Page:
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|Volume 11 |Issue 05| February 03, 2012 ||
Probir Kumar Sarker
A piece of wood with a nail in it hit the back of Yamin's head while he was crying and eagerly waiting for another friend to bring him chocolates. Yamin was crying as his mother had shaved his head a few minutes ago.
To make the two-year-old stop crying, his mother had sent someone to get him chocolates. She also asked him to come home, but Yamin did not listen to her, and, as fate would have it, a large piece of wood fell from the seventh floor on the street just beside Yamin and hit his head.
Yamin lost consciousness immediately. Profusely bleeding, he was rushed to Suhrawardy Hospital. But as his situation deteriorated, doctors suggested that he be admitted to the Dhaka Medical College Hospital (DMCH) immediately.
His family members then rented an ambulance as the hospital authorities could not provide one for the poor family that lived on a day labourer, Mohammad Selim. As they reached near Asad Gate, Yamin died. The family rushed to the emergency department of the DMCH only for Yamin to be declared dead by the duty doctors.
According to local people, the owner of the nine-storey apartment project did not take any safety measures to protect the people living and moving around the building at Barabo, Mohanpur in Adabor.
The project on the two bigha land was started a year ago by Shahjalal Technology and Developments Limited. Despite having legal obligations to follow construction guidelines and being a member of real estate developers' forum, Rehab, they ignored The safety measures – till the death took place. After the death of Yamin, they sat with the victim's family, the locals and the police. Upon consensus, the family was given Tk 5 lakh as compensation.
Besides the informal penalty, police ordered the owner to halt construction until the necessary safety measures were in place. Upon visiting the spot, one can notice the presence of twines around the building. Officials of the firm claim that they have also taken preventive measures at their other sites in the Mohammadpur and Mirpur areas.
Media reports suggest that similar incidents have taken place in the recent past in the city as well as in the other towns of the country causing deaths and injuries to many, including the construction workers. And with the rise in urbanisation, the number of casualties is also increasing due to the negligence in safety measures.
These measures are not taken in order to cut down on construction costs. Moreover, the lack of regulation by the city's housing sector regulators, Rajdhani Unnayan Kartipakkha and realtors' organisation Rehab, encourage the owners and building contractors to continue working in this wayward manner. Thus, the deaths of workers and people on the streets have become a common phenomenon.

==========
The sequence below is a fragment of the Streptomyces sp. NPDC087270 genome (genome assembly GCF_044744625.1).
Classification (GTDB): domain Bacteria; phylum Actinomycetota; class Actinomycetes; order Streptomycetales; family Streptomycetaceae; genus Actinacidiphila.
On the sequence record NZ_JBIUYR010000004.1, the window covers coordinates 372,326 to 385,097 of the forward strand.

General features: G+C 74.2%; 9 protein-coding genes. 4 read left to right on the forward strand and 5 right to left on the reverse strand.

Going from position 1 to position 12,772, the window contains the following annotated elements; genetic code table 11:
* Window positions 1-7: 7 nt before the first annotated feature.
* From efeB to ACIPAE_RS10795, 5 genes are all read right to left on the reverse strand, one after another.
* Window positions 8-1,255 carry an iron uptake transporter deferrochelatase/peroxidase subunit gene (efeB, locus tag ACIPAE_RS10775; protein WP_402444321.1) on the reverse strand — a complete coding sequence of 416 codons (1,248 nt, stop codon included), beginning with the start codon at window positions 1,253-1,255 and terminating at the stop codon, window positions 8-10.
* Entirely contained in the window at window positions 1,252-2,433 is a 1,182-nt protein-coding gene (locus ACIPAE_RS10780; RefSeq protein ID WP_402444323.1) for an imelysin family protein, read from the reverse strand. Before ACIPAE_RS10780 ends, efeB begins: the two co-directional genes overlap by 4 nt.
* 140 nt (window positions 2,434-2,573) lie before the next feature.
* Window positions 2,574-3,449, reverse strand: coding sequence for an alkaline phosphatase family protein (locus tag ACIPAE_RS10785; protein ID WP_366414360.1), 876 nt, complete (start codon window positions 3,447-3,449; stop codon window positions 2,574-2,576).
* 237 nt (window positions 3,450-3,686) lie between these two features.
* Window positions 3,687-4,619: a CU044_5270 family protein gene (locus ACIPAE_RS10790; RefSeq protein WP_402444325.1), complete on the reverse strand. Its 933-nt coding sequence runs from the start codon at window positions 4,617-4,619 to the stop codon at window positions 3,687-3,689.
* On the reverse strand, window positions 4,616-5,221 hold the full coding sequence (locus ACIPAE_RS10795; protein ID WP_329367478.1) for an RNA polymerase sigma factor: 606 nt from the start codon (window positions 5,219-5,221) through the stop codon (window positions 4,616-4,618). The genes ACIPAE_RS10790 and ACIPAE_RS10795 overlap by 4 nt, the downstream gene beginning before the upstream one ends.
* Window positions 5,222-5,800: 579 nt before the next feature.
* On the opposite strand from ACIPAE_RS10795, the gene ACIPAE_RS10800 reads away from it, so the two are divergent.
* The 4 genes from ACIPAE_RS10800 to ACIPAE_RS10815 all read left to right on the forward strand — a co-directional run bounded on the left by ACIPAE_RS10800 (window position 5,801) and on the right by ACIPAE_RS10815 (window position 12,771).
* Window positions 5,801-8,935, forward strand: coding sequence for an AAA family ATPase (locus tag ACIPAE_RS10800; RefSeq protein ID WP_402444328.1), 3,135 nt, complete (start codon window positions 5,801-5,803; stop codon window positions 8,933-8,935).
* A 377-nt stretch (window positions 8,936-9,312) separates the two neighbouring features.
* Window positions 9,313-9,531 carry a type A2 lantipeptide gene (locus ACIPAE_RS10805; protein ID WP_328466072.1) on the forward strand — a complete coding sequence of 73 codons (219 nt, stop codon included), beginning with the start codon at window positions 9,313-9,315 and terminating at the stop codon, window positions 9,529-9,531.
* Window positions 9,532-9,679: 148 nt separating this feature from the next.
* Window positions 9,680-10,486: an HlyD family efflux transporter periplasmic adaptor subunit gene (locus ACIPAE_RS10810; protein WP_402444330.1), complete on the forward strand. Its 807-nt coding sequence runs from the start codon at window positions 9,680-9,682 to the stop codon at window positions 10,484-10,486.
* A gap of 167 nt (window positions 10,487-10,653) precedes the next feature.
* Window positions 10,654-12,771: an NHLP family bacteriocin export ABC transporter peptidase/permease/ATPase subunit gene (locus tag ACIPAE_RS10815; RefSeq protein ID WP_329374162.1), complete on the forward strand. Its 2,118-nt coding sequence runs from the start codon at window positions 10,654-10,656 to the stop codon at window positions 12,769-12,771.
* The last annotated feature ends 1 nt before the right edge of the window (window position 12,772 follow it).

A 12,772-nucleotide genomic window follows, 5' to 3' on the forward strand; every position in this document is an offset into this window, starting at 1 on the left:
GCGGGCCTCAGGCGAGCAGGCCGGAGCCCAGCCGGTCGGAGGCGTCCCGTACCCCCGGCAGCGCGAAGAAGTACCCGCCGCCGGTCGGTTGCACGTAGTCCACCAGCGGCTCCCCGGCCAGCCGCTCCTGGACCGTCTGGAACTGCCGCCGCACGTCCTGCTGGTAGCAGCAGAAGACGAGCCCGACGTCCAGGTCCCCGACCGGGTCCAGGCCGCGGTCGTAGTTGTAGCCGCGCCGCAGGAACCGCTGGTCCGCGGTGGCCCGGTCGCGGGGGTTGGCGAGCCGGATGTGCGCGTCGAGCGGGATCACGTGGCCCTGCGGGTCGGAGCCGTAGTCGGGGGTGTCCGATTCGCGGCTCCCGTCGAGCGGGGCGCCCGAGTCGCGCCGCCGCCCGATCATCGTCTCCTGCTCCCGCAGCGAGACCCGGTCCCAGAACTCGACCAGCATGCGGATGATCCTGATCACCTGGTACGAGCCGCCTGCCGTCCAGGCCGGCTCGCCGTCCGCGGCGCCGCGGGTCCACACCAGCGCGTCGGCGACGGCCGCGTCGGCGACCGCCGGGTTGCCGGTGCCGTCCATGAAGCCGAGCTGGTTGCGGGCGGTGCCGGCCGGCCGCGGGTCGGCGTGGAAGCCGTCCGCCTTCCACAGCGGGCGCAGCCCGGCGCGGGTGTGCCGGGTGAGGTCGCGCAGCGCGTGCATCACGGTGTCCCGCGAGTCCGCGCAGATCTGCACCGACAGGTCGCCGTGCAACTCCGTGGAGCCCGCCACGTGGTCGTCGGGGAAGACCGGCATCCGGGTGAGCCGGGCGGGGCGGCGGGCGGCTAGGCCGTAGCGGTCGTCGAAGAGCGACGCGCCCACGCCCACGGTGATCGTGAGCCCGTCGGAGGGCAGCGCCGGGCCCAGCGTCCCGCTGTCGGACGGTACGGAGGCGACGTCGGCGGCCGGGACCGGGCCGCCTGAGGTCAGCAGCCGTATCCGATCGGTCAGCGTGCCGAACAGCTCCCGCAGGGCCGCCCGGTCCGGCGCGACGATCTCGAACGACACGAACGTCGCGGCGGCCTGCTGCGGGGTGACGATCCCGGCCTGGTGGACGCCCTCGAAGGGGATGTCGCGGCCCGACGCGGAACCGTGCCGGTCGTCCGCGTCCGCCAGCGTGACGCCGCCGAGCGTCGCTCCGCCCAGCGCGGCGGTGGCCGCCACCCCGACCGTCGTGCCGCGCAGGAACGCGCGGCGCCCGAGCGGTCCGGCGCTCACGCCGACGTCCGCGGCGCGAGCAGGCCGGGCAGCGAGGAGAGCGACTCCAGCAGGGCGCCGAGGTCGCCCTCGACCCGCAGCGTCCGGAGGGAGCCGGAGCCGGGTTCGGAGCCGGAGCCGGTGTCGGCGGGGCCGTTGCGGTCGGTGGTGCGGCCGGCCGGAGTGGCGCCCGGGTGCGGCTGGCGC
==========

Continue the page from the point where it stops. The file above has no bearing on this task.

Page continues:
The High Court last year summoned Rajuk officials a number of times. The summons came following the death of an HSC examinee from Govt Science College, Habibur Rahman Munna, on July 16. He was killed as a brick fell on him as he was walking by a construction site on the Panthapath main road of Shegufta Group.
The multi-storey building had partial safety curtains on it and the brick fell through one of those loopholes. Similar deaths occurred when other construction materials, including bamboo, fell on pedestrians. But how can these deaths be acceptable, when they could have been avoided only if the owners were a little more responsible?
Yamin's father, Selim, says, “What can we do now? We can't bring him back by filing cases. Who knew such a thing could happen in an instance? No one hit him intentionally,” he said.
Legal action was avoided upon police provocation. The matter of compensation was settled in negotiations among the victim's family, locals, police and the firm's authorities. As a result, an unnatural death-case was filed with the Adabor Police Station, when the RAJUK could have filed a case that would lead to punitive measures against the construction firm.
Supreme Court lawyer, Manzill Murshid, says that besides approving building designs, it is the role of the Rajuk to monitor whether the construction firms are following the designs and taking proper safety measures to prevent accidents. In its earlier explanation, the Rajuk authorities defended its role by putting the blame on lack of manpower to perform properly, says the lawyer.
When both the two major organisations lack manpower, the firms carrying out construction works should be more responsible so that such incidents do not happen again. It would certainly help them earn a good reputation among the potential clients and save the money spent on compensation. Meanwhile, people walking by or living around these sites should be more careful and if possible lodge complaints with law enforcers, Rehab or Rajuk so that measures are taken. We, the people, alongside the government, have to be pro-active in this sensitive matter and find ways to prevent such unnatural and tragic deaths.
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